The Medical Device Recall Database is again updated after the FDA terminates or closes a recall.
In 2013, Consumers Union, a nonprofit consumer-advocacy organization, conducted an extensive analysis of knee implant recalls reported to the FDA’s medical device database over the previous 10 years. The organization found a total of 709 knee-implant device or component recalls were issued from February 2003 to May 2013.
Also issuing recalls were Biomet with 75, Smith & Nephew with 11 and Wright with 4. Biomet merged with Zimmer in 2015, creating Zimmer Biomet.
DePuy, a subsidiary of Johnson & Johnson, is one of the largest-joint replacement manufacturers in the world and is known for its High-Flex knee implants: the Sigma CR150 High-Flex Knee System and the Sigma RP-F Knee System.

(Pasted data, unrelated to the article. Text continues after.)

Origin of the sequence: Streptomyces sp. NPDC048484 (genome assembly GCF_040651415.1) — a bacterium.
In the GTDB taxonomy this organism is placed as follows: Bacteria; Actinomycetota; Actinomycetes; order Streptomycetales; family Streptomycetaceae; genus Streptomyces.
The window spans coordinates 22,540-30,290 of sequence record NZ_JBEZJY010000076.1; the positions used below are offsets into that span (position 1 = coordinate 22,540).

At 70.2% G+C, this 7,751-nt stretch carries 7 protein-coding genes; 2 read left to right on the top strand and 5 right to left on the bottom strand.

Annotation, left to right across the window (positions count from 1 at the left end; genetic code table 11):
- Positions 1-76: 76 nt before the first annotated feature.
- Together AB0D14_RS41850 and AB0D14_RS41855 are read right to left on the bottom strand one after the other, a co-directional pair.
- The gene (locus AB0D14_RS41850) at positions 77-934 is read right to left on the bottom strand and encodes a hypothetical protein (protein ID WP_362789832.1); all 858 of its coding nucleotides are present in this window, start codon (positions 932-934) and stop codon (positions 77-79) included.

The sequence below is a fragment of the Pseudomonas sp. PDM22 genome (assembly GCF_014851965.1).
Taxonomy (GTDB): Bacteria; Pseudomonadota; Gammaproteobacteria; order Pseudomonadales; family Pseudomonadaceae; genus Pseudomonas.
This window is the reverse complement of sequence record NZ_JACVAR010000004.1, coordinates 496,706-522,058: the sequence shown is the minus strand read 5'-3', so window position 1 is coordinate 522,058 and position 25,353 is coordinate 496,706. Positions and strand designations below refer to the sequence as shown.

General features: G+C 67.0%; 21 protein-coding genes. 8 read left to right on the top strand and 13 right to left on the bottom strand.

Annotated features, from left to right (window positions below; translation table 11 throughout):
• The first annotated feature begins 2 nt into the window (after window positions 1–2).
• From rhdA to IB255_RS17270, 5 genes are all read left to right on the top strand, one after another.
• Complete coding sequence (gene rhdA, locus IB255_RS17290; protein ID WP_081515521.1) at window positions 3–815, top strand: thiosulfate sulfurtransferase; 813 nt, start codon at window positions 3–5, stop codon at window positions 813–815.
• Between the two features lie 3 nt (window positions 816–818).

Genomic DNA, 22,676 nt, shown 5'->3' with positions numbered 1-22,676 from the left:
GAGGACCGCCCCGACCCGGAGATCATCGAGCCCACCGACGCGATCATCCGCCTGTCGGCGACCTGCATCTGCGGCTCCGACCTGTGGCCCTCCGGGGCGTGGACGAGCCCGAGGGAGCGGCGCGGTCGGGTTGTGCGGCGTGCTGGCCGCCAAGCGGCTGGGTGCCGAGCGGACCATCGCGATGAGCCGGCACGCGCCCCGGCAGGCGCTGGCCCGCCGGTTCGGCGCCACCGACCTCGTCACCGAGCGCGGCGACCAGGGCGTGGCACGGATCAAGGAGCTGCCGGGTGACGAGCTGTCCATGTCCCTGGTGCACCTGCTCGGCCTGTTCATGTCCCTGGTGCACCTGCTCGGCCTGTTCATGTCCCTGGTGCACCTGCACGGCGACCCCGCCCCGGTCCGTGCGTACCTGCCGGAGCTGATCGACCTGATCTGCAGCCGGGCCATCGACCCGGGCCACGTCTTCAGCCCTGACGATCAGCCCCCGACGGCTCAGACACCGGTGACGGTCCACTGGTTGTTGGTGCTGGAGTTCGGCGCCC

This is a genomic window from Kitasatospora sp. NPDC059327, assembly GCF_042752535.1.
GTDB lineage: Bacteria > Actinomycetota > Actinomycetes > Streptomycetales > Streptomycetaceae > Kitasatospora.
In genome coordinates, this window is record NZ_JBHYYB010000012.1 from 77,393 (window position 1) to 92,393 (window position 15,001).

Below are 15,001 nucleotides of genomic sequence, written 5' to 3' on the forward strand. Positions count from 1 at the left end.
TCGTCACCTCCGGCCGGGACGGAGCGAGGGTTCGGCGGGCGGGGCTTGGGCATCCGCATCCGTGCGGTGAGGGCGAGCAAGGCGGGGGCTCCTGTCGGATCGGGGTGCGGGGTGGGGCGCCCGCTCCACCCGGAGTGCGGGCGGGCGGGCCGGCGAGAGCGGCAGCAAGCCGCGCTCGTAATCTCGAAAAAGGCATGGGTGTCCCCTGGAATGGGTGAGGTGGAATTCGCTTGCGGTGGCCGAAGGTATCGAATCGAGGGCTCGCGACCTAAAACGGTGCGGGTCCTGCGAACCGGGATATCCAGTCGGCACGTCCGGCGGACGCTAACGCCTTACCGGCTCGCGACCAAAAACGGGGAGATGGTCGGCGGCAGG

In December 2017, DePuy recalled all lots of its Sigma HP PFJ Cemented Trochlear Implants. The company discontinued the device as part of its recall. The device was a standalone part used in partial knee replacements. It told surgeons to use an alternative component or consider a total knee replacement.
DePuy had distributed 7,500 of the implants since 2006.
DePuy has issued hundreds of recalls over the years. Between 2003 and 2013, DePuy recalled 277 devices or components, more than any other knee implant manufacturer. The company also had the most FDA Class I recalls — considered the most serious — with four. Another 470 recalls were Class II and three others were Class III recalls.
In 2012, DePuy recalled a number of its custom devices after the FDA warned the company it had failed to seek the agency’s approval for commercial sales.